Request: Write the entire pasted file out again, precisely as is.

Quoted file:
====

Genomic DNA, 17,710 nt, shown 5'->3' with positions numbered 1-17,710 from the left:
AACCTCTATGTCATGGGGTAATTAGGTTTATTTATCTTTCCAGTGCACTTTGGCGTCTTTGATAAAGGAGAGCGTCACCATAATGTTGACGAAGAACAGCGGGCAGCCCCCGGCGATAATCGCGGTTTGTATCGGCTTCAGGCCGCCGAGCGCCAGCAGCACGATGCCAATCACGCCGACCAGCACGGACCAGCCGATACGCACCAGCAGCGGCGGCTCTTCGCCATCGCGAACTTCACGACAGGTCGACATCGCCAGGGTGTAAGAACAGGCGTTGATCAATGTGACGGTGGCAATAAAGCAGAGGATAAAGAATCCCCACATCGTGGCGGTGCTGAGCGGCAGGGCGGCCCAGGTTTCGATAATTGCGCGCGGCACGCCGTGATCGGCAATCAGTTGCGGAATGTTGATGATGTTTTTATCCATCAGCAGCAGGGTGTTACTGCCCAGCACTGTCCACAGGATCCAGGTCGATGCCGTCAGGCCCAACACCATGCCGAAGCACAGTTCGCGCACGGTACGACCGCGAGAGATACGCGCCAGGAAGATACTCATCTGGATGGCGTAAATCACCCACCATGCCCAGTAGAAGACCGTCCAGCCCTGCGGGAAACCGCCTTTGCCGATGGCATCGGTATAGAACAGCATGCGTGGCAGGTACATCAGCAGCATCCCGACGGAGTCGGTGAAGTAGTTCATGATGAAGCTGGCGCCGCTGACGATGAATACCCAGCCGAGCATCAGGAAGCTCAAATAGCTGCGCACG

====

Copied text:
Genomic DNA, 17,710 nt, shown 5'->3' with positions numbered 1-17,710 from the left:
AACCTCTATGTCATGGGGTAATTAGGTTTATTTATCTTTCCAGTGCACTTTGGCGTCTTTGATAAAGGAGAGCGTCACCATAATGTTGACGAAGAACAGCGGGCAGCCCCCGGCGATAATCGCGGTTTGTATCGGCTTCAGGCCGCCGAGCGCCAGCAGCACGATGCCAATCACGCCGACCAGCACGGACCAGCCGATACGCACCAGCAGCGGCGGCTCTTCGCCATCGCGAACTTCACGACAGGTCGACATCGCCAGGGTGTAAGAACAGGCGTTGATCAATGTGACGGTGGCAATAAAGCAGAGGATAAAGAATCCCCACATCGTGGCGGTGCTGAGCGGCAGGGCGGCCCAGGTTTCGATAATTGCGCGCGGCACGCCGTGATCGGCAATCAGTTGCGGAATGTTGATGATGTTTTTATCCATCAGCAGCAGGGTGTTACTGCCCAGCACTGTCCACAGGATCCAGGTCGATGCCGTCAGGCCCAACACCATGCCGAAGCACAGTTCGCGCACGGTACGACCGCGAGAGATACGCGCCAGGAAGATACTCATCTGGATGGCGTAAATCACCCACCATGCCCAGTAGAAGACCGTCCAGCCCTGCGGGAAACCGCCTTTGCCGATGGCATCGGTATAGAACAGCATGCGTGGCAGGTACATCAGCAGCATCCCGACGGAGTCGGTGAAGTAGTTCATGATGAAGCTGGCGCCGCTGACGATGAATACCCAGCCGAGCATCAGGAAGCTCAAATAGCTGCGCACG